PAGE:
“Ghetto fairy tales.”
Within the first 10 minutes of Bright – a lazy buddy cop movie set in an alternate reality of the most fantastical extremes, masquerading around with great ideals of social relevancy – Daryl Ward (Will Smith) lectures his daughter on race relations immediately after murdering a fairy in his front yard. This ignorant transition, in many ways, tells us everything that we need to know about this piece of hot Netflix garbage being streamed into the homes of people everywhere, which is that Bright always feels like more of a misconceived concept than it does an actual film. How this dreadful script ever got a green light is beyond comprehension, and when you consider the squandered $90 million budget it cost to jolt this stillborn monster to life, it’s enough to fill you with legitimate anger.
LAPD officer Daryl Ward doesn’t want to be partners with Nick Jakoby (Joel Edgerton), the first Orc to ever be a blue blood. But nobody wants to ride shotgun with Ward either, and since he only has 5 years to put in before receiving his pension, he figures that he might as well give it a try. Ward’s nearly killed by another Orc in the line of duty, Nick swears it wasn’t a setup, they bicker and push each other’s buttons. For how stunningly stupid and ridiculous Bright is for nearly every second of its miscalculated existence, there’s decent chemistry between Smith and Edgerton when they’re allowed to sit down, act, talk, and to reflect on their place in this convoluted and rather careless story. I could have even convinced myself to care for these personalities, but Bright is so obsessed with creating a vast fantasy landscape that the pieces inside its imagination feel as fully realized as a town of SIMS characters.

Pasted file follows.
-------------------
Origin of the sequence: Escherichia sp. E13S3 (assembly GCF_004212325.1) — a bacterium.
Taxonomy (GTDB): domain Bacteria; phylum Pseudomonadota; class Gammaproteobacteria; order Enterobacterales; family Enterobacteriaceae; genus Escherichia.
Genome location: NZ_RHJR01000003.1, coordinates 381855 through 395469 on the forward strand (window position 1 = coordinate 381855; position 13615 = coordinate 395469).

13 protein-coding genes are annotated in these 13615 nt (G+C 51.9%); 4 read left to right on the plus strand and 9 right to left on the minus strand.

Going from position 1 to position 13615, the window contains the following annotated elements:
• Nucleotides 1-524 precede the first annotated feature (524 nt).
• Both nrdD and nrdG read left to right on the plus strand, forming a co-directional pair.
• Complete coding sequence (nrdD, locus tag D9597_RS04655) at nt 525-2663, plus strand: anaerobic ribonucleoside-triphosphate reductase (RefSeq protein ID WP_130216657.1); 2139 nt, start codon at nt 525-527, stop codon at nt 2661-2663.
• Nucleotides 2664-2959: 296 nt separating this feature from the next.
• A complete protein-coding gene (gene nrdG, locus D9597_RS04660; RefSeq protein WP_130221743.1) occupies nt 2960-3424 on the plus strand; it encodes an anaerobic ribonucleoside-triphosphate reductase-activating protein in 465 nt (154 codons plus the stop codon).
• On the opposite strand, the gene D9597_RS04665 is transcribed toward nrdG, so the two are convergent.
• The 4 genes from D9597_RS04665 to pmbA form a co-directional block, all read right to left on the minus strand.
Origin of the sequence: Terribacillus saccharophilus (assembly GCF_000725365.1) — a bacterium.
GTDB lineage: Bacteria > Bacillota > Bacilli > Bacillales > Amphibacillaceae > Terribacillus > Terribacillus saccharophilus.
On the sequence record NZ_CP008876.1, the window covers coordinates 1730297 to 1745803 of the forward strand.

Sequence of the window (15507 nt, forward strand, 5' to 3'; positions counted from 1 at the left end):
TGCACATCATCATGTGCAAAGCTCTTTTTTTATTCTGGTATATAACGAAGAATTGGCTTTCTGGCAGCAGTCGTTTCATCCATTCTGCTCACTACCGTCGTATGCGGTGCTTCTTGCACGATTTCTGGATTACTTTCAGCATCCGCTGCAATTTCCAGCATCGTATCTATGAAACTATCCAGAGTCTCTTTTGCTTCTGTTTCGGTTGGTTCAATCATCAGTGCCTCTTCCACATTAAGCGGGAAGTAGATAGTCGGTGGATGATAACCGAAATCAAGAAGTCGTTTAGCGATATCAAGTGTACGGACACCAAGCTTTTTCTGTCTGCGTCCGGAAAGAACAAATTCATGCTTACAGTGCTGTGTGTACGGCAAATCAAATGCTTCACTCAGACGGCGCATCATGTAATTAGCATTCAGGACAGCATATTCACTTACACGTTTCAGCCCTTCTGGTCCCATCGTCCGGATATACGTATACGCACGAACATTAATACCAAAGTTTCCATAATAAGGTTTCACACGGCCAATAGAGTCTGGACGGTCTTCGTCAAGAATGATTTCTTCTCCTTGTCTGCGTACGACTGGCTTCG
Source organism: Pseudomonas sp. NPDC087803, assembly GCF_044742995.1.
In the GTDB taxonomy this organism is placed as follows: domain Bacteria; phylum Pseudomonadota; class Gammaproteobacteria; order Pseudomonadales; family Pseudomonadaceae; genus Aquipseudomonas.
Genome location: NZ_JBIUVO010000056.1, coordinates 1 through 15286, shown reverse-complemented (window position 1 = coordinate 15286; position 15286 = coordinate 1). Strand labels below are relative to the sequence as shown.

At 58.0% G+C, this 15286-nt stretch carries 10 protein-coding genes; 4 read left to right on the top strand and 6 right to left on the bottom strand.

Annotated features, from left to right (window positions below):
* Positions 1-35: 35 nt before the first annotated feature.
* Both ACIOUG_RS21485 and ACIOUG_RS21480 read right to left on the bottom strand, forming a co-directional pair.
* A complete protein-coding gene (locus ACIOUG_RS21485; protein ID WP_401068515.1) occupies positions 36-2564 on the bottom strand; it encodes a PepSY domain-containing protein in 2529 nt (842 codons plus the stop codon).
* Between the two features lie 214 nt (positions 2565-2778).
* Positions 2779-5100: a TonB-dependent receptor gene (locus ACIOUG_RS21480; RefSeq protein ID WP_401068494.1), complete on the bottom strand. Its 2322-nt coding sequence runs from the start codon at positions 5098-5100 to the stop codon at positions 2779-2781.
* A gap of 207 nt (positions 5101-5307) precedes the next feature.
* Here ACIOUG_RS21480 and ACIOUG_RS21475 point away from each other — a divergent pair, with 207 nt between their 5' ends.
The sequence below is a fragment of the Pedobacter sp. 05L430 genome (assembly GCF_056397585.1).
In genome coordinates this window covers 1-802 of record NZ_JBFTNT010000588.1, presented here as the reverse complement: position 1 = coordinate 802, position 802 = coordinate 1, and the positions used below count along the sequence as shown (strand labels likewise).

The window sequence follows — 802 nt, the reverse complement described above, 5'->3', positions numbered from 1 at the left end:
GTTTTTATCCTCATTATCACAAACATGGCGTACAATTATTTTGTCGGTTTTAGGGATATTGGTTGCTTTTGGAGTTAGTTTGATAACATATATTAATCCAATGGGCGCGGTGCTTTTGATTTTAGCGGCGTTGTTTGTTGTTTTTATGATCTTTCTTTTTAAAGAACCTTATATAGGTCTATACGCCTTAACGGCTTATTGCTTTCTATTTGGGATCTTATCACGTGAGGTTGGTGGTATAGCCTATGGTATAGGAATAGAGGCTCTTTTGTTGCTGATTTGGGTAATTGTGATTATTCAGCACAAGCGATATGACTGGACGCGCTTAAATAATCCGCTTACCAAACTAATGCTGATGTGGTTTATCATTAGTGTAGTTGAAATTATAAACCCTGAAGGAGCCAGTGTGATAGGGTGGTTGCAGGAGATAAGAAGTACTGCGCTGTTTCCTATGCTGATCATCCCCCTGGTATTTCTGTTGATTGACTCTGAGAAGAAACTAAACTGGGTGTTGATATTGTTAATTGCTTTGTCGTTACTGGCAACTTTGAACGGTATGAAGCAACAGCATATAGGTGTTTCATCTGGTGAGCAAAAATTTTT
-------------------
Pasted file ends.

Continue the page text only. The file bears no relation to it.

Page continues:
In Bright, the grievances of America’s greatest sins have been given the kind of fairy tale treatment you’d expect to sputter out from the fingertips of an over-confident RedBull drinking fanboy at 3 in the morning. And that’s because Max Landis – who, I must say yet again, is one of the industry’s most polarizing and deficient writers backed by the powers of nepotism – has the ability to generate genuinely intriguing ideas without the focus to make them balanced or multidimensional. The film turns into the pursuit of a magical wand, the safe-keeping of a femme fatale played by Lucy Fry that’s eerily similar to Bad Boys, and ends with the sickening promise of a sequel. With Bright, I’m beginning to think that David Ayer is a talented filmmaker who otherwise refuses to go outside his own comfort zone of bullets and badassery. What a shame.
Bright is a foolish film, one that thinks new character mock-ups are enough to distinguish its heavy-handed reliance on old clichés, and it’s a picture that’s offensively oblivious with its racially charged dynamics. In this movie, Orcs are systemically derided and marginalized, and Bright clearly makes them the bald-headed stand-ins for American minorities. This could work in a better, more nuanced and thoughtful picture, but in Bright all of the Orcs are gangbanging thugs who dress in chinos and hate the police. It’s so careless that it ought to be charged with neglect. This film, so clearly meant to refute racism, actually drives around looking in its blind spots. Contrary to its title, Bright is thoroughly blind and dark, and I don’t think it could’ve misconstrued American social dynamics echoing across the nation any more inaccurately than this heedless, senseless, illogical piece of long-winded pitter patter does for two unforgivable hours.
“I’ll drop an Orc, I don’t give a f***.”
Rating: 1 out of 5